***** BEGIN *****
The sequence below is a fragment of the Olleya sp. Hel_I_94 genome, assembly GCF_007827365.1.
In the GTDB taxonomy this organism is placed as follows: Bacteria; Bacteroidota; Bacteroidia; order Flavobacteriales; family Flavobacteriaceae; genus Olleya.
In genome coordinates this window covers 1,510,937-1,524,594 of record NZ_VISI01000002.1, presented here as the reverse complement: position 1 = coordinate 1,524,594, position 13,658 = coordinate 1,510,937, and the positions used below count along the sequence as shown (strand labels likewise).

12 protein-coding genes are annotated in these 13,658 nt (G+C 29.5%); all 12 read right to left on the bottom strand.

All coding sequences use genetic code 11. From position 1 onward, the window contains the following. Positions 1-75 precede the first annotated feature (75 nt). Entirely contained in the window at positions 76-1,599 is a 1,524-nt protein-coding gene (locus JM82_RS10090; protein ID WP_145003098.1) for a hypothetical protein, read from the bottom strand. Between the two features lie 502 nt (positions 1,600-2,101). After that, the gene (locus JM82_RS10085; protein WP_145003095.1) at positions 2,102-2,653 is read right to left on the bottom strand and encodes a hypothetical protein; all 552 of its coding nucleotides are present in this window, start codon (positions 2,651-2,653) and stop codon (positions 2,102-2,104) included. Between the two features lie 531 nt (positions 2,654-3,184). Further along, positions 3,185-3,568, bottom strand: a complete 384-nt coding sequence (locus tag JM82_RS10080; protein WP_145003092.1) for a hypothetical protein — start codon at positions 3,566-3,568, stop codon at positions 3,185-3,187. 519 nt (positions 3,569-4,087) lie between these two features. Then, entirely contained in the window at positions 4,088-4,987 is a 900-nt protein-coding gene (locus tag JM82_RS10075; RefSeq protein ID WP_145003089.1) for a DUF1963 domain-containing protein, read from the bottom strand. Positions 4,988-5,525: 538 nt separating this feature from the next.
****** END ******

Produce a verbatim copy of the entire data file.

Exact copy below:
The sequence below is a fragment of the Olleya sp. Hel_I_94 genome, assembly GCF_007827365.1.
In the GTDB taxonomy this organism is placed as follows: Bacteria; Bacteroidota; Bacteroidia; order Flavobacteriales; family Flavobacteriaceae; genus Olleya.
In genome coordinates this window covers 1,510,937-1,524,594 of record NZ_VISI01000002.1, presented here as the reverse complement: position 1 = coordinate 1,524,594, position 13,658 = coordinate 1,510,937, and the positions used below count along the sequence as shown (strand labels likewise).

12 protein-coding genes are annotated in these 13,658 nt (G+C 29.5%); all 12 read right to left on the bottom strand.

All coding sequences use genetic code 11. From position 1 onward, the window contains the following. Positions 1-75 precede the first annotated feature (75 nt). Entirely contained in the window at positions 76-1,599 is a 1,524-nt protein-coding gene (locus JM82_RS10090; protein ID WP_145003098.1) for a hypothetical protein, read from the bottom strand. Between the two features lie 502 nt (positions 1,600-2,101). After that, the gene (locus JM82_RS10085; protein WP_145003095.1) at positions 2,102-2,653 is read right to left on the bottom strand and encodes a hypothetical protein; all 552 of its coding nucleotides are present in this window, start codon (positions 2,651-2,653) and stop codon (positions 2,102-2,104) included. Between the two features lie 531 nt (positions 2,654-3,184). Further along, positions 3,185-3,568, bottom strand: a complete 384-nt coding sequence (locus tag JM82_RS10080; protein WP_145003092.1) for a hypothetical protein — start codon at positions 3,566-3,568, stop codon at positions 3,185-3,187. 519 nt (positions 3,569-4,087) lie between these two features. Then, entirely contained in the window at positions 4,088-4,987 is a 900-nt protein-coding gene (locus tag JM82_RS10075; RefSeq protein ID WP_145003089.1) for a DUF1963 domain-containing protein, read from the bottom strand. Positions 4,988-5,525: 538 nt separating this feature from the next.